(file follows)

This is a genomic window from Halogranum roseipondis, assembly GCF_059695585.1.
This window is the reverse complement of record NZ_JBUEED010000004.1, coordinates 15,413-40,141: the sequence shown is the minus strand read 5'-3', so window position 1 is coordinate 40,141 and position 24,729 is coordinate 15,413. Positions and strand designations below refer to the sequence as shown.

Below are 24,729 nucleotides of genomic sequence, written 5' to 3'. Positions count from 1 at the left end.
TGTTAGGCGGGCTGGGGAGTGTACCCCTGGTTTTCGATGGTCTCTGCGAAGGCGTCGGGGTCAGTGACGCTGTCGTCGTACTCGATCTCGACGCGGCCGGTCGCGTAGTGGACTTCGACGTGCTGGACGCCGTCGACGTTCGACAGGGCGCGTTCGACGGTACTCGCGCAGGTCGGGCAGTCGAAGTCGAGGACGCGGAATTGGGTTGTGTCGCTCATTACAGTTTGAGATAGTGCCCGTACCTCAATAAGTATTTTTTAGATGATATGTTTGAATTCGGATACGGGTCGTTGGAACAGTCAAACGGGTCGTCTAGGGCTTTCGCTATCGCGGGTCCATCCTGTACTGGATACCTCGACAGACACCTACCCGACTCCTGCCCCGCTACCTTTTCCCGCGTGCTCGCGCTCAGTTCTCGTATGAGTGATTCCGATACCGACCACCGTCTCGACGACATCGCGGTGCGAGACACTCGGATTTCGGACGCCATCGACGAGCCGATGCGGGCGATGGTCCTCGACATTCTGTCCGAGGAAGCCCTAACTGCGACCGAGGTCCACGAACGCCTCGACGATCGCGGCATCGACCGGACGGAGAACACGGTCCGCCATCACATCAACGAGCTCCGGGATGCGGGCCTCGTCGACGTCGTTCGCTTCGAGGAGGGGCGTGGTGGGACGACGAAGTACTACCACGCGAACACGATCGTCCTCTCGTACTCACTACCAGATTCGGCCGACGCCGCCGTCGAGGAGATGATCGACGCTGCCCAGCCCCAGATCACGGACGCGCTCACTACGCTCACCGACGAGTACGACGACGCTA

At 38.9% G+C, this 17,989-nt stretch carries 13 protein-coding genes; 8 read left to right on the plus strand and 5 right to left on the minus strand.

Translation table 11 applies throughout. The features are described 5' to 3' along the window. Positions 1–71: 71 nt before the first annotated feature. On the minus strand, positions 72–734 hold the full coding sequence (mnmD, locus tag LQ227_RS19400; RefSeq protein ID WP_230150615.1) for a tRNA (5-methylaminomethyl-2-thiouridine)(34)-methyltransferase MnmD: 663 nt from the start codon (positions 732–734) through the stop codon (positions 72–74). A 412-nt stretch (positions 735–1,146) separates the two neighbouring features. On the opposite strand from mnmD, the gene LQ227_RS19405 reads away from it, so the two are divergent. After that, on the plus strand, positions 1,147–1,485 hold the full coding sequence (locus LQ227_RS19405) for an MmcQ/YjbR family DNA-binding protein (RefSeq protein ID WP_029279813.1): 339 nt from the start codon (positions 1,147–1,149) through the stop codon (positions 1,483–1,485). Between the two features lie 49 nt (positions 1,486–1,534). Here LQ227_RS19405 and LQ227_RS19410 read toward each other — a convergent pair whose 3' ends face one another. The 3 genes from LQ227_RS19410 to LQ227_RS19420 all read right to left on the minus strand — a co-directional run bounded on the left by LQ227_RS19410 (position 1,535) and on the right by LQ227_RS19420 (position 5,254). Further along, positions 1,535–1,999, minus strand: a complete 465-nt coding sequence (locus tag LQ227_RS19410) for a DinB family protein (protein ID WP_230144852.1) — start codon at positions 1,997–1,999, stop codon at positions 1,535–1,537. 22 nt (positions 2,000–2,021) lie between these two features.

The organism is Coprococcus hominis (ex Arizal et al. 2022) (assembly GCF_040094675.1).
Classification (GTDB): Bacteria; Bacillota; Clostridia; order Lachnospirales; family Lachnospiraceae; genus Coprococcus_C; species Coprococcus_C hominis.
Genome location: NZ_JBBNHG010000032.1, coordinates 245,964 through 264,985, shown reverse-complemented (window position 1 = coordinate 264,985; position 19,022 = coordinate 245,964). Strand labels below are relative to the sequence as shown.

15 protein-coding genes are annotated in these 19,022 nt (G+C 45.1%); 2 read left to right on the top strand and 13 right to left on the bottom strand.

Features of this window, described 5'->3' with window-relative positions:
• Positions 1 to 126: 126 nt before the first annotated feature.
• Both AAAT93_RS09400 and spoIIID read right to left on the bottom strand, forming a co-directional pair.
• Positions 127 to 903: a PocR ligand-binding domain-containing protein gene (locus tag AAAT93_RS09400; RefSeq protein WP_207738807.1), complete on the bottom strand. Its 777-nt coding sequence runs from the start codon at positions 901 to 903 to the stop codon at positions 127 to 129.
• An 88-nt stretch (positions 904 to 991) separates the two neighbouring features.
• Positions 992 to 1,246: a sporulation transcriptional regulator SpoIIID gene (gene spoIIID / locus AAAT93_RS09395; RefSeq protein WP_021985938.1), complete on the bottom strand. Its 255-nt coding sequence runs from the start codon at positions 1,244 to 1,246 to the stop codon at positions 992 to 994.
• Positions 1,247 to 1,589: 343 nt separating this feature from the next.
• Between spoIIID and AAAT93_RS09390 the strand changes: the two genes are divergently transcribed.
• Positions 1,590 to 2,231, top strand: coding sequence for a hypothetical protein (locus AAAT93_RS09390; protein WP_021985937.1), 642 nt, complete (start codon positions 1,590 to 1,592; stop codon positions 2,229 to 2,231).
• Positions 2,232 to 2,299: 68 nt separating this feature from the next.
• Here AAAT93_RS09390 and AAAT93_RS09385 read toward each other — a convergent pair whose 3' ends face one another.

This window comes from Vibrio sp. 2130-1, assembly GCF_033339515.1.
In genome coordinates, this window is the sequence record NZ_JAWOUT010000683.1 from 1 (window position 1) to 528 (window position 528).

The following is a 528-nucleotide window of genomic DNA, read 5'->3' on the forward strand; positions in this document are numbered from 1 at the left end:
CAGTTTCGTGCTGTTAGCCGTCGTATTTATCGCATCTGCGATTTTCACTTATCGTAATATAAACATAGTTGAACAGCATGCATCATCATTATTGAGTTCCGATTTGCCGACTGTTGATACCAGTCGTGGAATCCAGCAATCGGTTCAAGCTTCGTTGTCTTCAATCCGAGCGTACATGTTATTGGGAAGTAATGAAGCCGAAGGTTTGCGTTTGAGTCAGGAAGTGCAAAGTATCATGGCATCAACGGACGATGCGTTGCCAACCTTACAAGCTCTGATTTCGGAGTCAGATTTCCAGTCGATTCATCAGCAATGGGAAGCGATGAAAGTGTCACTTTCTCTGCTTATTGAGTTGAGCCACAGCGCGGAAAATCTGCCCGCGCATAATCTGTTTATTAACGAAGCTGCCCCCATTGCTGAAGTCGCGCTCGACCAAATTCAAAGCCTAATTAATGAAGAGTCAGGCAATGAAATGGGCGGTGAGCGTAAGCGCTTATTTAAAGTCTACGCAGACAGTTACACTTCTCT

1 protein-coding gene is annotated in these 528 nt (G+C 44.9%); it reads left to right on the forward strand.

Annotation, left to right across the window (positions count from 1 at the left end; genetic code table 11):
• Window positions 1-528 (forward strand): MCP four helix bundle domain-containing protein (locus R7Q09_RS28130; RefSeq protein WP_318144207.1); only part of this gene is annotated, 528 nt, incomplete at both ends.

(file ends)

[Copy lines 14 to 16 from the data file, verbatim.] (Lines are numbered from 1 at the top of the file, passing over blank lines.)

• Positions 127 to 903: a PocR ligand-binding domain-containing protein gene (locus tag AAAT93_RS09400; RefSeq protein WP_207738807.1), complete on the bottom strand. Its 777-nt coding sequence runs from the start codon at positions 901 to 903 to the stop codon at positions 127 to 129.
• An 88-nt stretch (positions 904 to 991) separates the two neighbouring features.
• Positions 992 to 1,246: a sporulation transcriptional regulator SpoIIID gene (gene spoIIID / locus AAAT93_RS09395; RefSeq protein WP_021985938.1), complete on the bottom strand. Its 255-nt coding sequence runs from the start codon at positions 1,244 to 1,246 to the stop codon at positions 992 to 994.